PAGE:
This book had been sitting on my shelf for some time before I finally got around to it a couple weeks ago. Ironically, I had been thinking a lot about Lovecraft’s work lately, of which I’m a huge fan. I say ironically because I was not aware of this novel’s connections to Lovecraft—specifically his short story The Dreams in the Witch House—before I picked it up. If you haven’t read that story, I’d advise doing so before reading this novel; it isn’t essential, but it is nice to compare and contrast the novel against its inspiration. You can find it here if you’re interested. I consider it one of Lovecraft’s most successful stories, personally.
Prey follows David Williams (why do modern horror novel protagonists always have such generic names?) fresh from a separation with his wife and doing his best to eek a living for himself and his young son Danny as a handyman. At the start he agrees to take on a summer gig restoring and refreshing Fortyfoot House, an old Victorian estate on the Isle of Wight—which, if you don’t know, is just off the southern coast of England. So David takes little Danny and moves into Fortyfoot House, and almost immediately he starts hearing weird noises in the attic. He soon learns from the locals that a rat-like monster called Brown Jenkin is rumored to inhabit the house. This is no big revelation. There’s a quote from The Dreams in the Witch House about Brown Jenkin at the front of the book. We’re definitely in Lovecraft’s domain here, only Masterton has transposed the “witch house” to his own British turf rather than Lovecraft’s familiar setting of New England. Whereas the Lovecraft piece takes place in the fictional setting of Arkham, Massachusetts, Masterton places his story in the very real town of Bonchurch, near Ventnor.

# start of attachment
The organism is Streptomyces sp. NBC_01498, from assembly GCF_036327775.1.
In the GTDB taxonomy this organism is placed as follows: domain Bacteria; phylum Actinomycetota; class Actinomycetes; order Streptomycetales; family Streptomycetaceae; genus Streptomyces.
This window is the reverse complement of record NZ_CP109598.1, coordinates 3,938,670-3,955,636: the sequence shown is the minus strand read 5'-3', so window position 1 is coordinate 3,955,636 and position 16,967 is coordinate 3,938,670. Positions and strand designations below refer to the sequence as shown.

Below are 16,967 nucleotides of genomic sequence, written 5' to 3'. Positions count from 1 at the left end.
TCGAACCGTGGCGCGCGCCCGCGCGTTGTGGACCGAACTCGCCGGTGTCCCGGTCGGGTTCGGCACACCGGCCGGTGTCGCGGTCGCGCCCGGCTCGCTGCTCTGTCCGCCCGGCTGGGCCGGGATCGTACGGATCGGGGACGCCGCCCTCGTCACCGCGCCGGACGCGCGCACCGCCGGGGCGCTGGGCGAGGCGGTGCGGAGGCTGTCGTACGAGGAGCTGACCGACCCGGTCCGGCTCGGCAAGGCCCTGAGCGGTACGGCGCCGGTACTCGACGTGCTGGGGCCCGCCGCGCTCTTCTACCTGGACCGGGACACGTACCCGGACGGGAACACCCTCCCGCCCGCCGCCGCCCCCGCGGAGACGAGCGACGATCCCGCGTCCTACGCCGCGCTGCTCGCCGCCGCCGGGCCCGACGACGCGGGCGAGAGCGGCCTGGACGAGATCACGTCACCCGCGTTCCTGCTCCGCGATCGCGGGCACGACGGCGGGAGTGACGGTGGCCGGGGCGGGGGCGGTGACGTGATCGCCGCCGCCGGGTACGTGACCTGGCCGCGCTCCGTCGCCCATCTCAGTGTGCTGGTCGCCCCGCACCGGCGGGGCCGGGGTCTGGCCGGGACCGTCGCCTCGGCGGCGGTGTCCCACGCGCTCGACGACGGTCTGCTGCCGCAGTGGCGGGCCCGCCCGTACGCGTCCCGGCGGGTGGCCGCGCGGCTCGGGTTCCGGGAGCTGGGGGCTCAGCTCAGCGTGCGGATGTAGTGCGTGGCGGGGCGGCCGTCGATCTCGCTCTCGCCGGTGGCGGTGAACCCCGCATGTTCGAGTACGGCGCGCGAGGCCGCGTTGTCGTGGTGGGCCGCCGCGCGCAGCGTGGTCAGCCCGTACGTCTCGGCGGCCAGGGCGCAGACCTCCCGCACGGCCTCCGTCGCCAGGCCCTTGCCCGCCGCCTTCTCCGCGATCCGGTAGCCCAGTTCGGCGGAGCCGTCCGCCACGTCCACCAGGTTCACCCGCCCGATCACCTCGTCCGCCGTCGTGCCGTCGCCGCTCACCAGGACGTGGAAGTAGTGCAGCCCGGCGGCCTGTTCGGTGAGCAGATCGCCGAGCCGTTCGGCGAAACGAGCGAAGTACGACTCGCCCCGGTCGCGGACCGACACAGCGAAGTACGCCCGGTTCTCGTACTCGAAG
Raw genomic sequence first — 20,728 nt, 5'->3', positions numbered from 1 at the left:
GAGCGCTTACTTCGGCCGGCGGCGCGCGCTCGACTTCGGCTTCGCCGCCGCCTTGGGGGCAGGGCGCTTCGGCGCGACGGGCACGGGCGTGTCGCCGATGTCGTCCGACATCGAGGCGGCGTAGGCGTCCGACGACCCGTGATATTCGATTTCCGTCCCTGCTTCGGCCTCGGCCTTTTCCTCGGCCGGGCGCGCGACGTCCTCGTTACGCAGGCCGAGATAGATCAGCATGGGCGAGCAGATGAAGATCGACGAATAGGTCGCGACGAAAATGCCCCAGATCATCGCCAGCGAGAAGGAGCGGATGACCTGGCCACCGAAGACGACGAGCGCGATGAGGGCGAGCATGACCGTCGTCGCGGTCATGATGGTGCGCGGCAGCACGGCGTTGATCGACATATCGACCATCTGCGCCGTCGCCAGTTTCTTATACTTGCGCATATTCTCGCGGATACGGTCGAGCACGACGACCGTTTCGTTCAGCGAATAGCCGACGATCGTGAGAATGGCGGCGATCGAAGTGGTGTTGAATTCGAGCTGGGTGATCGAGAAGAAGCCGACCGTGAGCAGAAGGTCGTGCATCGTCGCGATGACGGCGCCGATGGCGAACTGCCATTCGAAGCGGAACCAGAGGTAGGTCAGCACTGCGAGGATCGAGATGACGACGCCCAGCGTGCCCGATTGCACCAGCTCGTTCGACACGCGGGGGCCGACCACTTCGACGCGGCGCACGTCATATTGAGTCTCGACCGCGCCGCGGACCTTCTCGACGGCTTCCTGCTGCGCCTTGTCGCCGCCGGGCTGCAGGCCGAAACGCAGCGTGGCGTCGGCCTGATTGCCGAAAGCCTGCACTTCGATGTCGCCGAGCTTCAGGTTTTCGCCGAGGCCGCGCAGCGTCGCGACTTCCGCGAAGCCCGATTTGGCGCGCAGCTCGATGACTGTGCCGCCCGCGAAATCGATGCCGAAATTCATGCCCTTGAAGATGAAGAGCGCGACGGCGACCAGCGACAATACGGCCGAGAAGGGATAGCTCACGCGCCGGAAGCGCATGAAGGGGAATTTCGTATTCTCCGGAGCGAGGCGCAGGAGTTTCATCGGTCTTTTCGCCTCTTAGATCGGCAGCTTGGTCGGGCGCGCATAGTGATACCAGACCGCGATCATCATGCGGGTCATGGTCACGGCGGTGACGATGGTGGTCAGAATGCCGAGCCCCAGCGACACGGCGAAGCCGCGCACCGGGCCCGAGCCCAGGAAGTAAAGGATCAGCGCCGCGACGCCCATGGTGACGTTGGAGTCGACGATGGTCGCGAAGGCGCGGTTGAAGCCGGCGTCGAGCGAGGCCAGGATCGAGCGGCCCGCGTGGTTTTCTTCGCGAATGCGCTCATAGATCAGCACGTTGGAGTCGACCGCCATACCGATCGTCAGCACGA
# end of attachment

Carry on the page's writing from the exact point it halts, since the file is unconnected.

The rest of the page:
When meddling locals start dying off, it seems like we’re in pretty standard haunted house territory for a good chunk of the novel, though Masterton’s writing is pretty engaging so the story never feels draggy during that initial setup. It is not without problems, which we’ll get to in short order, but by and large the first half of Prey is interesting if not exactly original. If you’re a fellow Lovecraft fan, there is also the anticipation of seeing how a writer like Graham Masterton, who is inclined towards the more gruesome and visceral side of horror (Lovecraft was all about solidly establishing atmosphere first and then mindfucking his readers hard and heavy) will handle beloved Lovecraftian icons like Brown Jenkin and Keziah Mason. When Keziah—spelled Kezia in the book—and Jenkin finally do show up in the flesh in the latter half of Prey, they definitely do not disappoint. But I’m getting a little ahead of myself here.
Early on, Masterton also introduces a third character into the family dynamic at Fortyfoot House: a 19-year-old free spirit named Liz, whom David invites to stay for awhile since she has nowhere else to go and was planning to squat there anyway before she learned David and Danny were actually residing there for the summer. A freshly divorced 30-something, a cute teen girl with no attachments . . . I think you can see where this is going. Yep. But despite some pretty graphic descriptions of their sexual antics, it still isn’t half as creepy as the main male character’s completely extraneous romp in the woods with a 16-year-old in Simon Clark’s Darker. At least here there’s a plot-specific reason why Liz seduces David, even if it winds up being kinda gross. Anyway, this is a horror novel, and if you can’t handle a little freaky sex, you’re probably reading the wrong genre, seriously. Horror and freaky sex go together like whips and cherries . . . or something.